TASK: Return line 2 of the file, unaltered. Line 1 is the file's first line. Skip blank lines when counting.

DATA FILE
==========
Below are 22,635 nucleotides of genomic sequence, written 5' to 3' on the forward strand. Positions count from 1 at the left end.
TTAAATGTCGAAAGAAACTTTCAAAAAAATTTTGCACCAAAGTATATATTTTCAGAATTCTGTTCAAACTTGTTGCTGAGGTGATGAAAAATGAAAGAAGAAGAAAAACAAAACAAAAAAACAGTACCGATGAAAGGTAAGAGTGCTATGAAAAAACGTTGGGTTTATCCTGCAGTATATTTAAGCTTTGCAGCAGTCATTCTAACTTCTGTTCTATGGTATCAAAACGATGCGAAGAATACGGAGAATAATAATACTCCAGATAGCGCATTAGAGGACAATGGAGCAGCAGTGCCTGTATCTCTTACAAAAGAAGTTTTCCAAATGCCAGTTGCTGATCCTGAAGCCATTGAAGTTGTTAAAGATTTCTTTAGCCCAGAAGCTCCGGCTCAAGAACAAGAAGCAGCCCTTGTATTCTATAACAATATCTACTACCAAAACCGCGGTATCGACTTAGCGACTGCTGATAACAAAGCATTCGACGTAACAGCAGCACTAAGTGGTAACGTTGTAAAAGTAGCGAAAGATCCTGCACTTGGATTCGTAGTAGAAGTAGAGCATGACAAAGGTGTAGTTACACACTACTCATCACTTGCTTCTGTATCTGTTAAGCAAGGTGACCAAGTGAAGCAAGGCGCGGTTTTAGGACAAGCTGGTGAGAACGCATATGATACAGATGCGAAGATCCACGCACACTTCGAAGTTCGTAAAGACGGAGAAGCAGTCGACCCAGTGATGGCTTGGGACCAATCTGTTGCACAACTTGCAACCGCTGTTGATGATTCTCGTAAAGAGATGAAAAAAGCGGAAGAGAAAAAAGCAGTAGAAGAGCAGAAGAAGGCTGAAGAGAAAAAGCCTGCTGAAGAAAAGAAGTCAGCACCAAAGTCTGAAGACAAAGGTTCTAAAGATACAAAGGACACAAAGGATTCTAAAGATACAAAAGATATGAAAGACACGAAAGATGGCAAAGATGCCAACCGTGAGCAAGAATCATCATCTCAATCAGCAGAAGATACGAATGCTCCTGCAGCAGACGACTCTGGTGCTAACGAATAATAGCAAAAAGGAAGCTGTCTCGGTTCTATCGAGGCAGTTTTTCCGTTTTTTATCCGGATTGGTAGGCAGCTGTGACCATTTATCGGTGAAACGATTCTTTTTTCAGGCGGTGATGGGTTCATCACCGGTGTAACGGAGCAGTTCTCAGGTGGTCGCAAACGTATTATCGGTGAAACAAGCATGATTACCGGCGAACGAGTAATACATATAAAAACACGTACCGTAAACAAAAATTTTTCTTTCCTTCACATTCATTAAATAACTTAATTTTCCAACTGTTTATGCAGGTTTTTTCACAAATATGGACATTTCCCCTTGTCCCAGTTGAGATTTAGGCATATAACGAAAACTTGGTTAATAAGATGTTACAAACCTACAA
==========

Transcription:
TTAAATGTCGAAAGAAACTTTCAAAAAAATTTTGCACCAAAGTATATATTTTCAGAATTCTGTTCAAACTTGTTGCTGAGGTGATGAAAAATGAAAGAAGAAGAAAAACAAAACAAAAAAACAGTACCGATGAAAGGTAAGAGTGCTATGAAAAAACGTTGGGTTTATCCTGCAGTATATTTAAGCTTTGCAGCAGTCATTCTAACTTCTGTTCTATGGTATCAAAACGATGCGAAGAATACGGAGAATAATAATACTCCAGATAGCGCATTAGAGGACAATGGAGCAGCAGTGCCTGTATCTCTTACAAAAGAAGTTTTCCAAATGCCAGTTGCTGATCCTGAAGCCATTGAAGTTGTTAAAGATTTCTTTAGCCCAGAAGCTCCGGCTCAAGAACAAGAAGCAGCCCTTGTATTCTATAACAATATCTACTACCAAAACCGCGGTATCGACTTAGCGACTGCTGATAACAAAGCATTCGACGTAACAGCAGCACTAAGTGGTAACGTTGTAAAAGTAGCGAAAGATCCTGCACTTGGATTCGTAGTAGAAGTAGAGCATGACAAAGGTGTAGTTACACACTACTCATCACTTGCTTCTGTATCTGTTAAGCAAGGTGACCAAGTGAAGCAAGGCGCGGTTTTAGGACAAGCTGGTGAGAACGCATATGATACAGATGCGAAGATCCACGCACACTTCGAAGTTCGTAAAGACGGAGAAGCAGTCGACCCAGTGATGGCTTGGGACCAATCTGTTGCACAACTTGCAACCGCTGTTGATGATTCTCGTAAAGAGATGAAAAAAGCGGAAGAGAAAAAAGCAGTAGAAGAGCAGAAGAAGGCTGAAGAGAAAAAGCCTGCTGAAGAAAAGAAGTCAGCACCAAAGTCTGAAGACAAAGGTTCTAAAGATACAAAGGACACAAAGGATTCTAAAGATACAAAAGATATGAAAGACACGAAAGATGGCAAAGATGCCAACCGTGAGCAAGAATCATCATCTCAATCAGCAGAAGATACGAATGCTCCTGCAGCAGACGACTCTGGTGCTAACGAATAATAGCAAAAAGGAAGCTGTCTCGGTTCTATCGAGGCAGTTTTTCCGTTTTTTATCCGGATTGGTAGGCAGCTGTGACCATTTATCGGTGAAACGATTCTTTTTTCAGGCGGTGATGGGTTCATCACCGGTGTAACGGAGCAGTTCTCAGGTGGTCGCAAACGTATTATCGGTGAAACAAGCATGATTACCGGCGAACGAGTAATACATATAAAAACACGTACCGTAAACAAAAATTTTTCTTTCCTTCACATTCATTAAATAACTTAATTTTCCAACTGTTTATGCAGGTTTTTTCACAAATATGGACATTTCCCCTTGTCCCAGTTGAGATTTAGGCATATAACGAAAACTTGGTTAATAAGATGTTACAAACCTACAA